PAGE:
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Spanish Family Dynamics August 19, 2010

Posted by kvrensburg in Travel Log.
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Horses at the Parade

June 8:

On Sunday I attended the Corpus Christi Parade. Not only was this an interesting procession to see, but it was also a spectacular people watching opportunity. These are some of my observations…

From what I have seen (and read) so far about Spanish families, it seems as if they are a very cohesive bunch.

For example, the children are not afraid at all to hold hands with their parents in public. And I mean children ranging in ages from young to even teenage and twenty something years. This to me is not so strange, because in South Africa it is very common to ho

ld hands, but in comparison to the U.S. it is quite out of the ordinary for teenagers to still be holding their parents’ hands.

Another factor that causes me to state that Spanish families seem very cohesive is the fact that many young adults live with their parents for many years. This is a stark contradiction to what is expected in the United States (We even have a movie that describes just this… “Failure to Launch”). To us, not being able to move out of your parents’ house indicates that you are not fully grown up. “Moving Out” is such a huge step of freedom that many American youth take. However, here in Spain it is perfectly normal to stay at home. Perhaps here, unlike the US, the majority of the juveniles live with their parents for economic reasons. In the US, the younger generation may live with their folks for economic reasons, but there is usually another factor at play as well.

So, from this tidbit about Spanish families, it may seem that ok, great, everybody gets along so well that the kids live with their parents without much fuss and everyone is just splendid right?

Another interesting thing I saw at the Corpus Christi Parade was how differently separate age groups acted in regards to the Valencian Flag and in regards to the parade as a whole. We went to both the 12 and the 7 parade, so I feel as if I have some sort of replicate to my observations… Anyhow, as the Valencian Flag came by, all the older people stood up and clapped to show their respect. And when I say all, I mean all. Even the little old ladies who I assumed would just sit and clap since they had a hard time standing got up and cheered. (And let me say this took some effort; some of them started to stand when the flag was still about a block away) I have to admit, seeing such respect for one’s nation/city gave me goosebumps. I remember saying to one of my friends that this parade reminded me of the Fourth of July, but that was because of the weather and large quantities of people. However, the patriotism also matched that of our American Independence Day, and this parade wasn’t even about any form of Spanish Independence!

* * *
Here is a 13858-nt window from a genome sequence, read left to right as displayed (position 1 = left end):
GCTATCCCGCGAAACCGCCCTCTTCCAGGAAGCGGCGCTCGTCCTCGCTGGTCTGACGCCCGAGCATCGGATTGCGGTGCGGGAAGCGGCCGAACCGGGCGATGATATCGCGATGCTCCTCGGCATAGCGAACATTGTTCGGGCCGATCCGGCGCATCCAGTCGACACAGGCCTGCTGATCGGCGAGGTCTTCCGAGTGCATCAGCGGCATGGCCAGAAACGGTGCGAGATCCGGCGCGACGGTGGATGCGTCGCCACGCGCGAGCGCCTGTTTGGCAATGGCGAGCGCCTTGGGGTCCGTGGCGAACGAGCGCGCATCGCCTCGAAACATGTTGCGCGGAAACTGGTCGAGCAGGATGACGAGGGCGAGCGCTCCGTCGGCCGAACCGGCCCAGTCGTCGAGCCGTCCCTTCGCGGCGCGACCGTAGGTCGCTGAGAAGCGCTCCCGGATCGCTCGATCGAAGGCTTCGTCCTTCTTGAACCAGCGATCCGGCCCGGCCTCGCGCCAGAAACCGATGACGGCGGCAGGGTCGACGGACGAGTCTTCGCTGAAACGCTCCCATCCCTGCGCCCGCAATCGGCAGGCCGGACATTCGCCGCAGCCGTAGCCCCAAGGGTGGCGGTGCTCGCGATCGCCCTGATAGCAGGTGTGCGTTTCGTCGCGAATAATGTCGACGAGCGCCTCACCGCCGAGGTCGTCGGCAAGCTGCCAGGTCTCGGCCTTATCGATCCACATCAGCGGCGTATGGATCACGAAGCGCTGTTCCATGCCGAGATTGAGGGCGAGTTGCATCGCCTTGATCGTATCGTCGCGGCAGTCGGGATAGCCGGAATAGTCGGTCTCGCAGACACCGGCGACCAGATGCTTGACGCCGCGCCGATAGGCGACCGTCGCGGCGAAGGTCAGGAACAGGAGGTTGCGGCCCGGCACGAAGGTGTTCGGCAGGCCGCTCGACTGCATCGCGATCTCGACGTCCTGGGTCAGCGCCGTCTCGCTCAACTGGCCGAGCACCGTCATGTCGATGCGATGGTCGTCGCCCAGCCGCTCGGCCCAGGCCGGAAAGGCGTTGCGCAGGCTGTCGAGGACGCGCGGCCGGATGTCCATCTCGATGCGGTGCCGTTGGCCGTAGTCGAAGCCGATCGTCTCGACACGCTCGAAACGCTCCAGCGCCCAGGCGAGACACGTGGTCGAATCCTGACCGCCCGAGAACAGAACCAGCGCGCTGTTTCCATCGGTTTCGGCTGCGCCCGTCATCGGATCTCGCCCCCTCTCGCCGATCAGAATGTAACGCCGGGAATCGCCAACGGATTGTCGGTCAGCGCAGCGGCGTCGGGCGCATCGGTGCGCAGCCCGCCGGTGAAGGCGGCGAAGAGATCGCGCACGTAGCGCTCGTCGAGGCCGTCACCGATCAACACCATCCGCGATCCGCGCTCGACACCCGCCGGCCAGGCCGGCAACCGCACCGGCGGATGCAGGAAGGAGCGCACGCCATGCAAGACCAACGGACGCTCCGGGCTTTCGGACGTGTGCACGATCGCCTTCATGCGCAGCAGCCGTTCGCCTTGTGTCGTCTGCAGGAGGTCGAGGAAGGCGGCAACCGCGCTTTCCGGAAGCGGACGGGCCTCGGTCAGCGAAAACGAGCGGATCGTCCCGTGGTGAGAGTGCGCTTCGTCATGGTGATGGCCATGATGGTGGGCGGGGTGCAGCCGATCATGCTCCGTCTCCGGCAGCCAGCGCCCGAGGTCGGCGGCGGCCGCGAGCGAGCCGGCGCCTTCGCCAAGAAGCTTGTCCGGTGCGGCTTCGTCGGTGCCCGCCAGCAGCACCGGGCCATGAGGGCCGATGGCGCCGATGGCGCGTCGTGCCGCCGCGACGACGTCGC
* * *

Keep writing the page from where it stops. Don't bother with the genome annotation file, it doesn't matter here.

But, not all were patriotic and respectful. The younger generation did not stand up and applaud as did the older ones. Most of them clapped (with an indifferent expression on their face), but very few stood. And the strangest thing to me was that the older generation didn’t do anything about this lack of respect. It was almost as if they considered this bunch of younger kids a lost cause.

This lack of a reaction was what surprised me the most. I thought that if you live at home, you would be closer to your family and also that you would have to follow home’s rules. That’s the big deal in the U.S about moving out, because then you are on your own and can do whatever you like and eat really sugary cereal for breakfast. However, here, there seems to have been a break between living at home and following the rules at home. Maybe that is how they are able to deal with growing up while still living at home?

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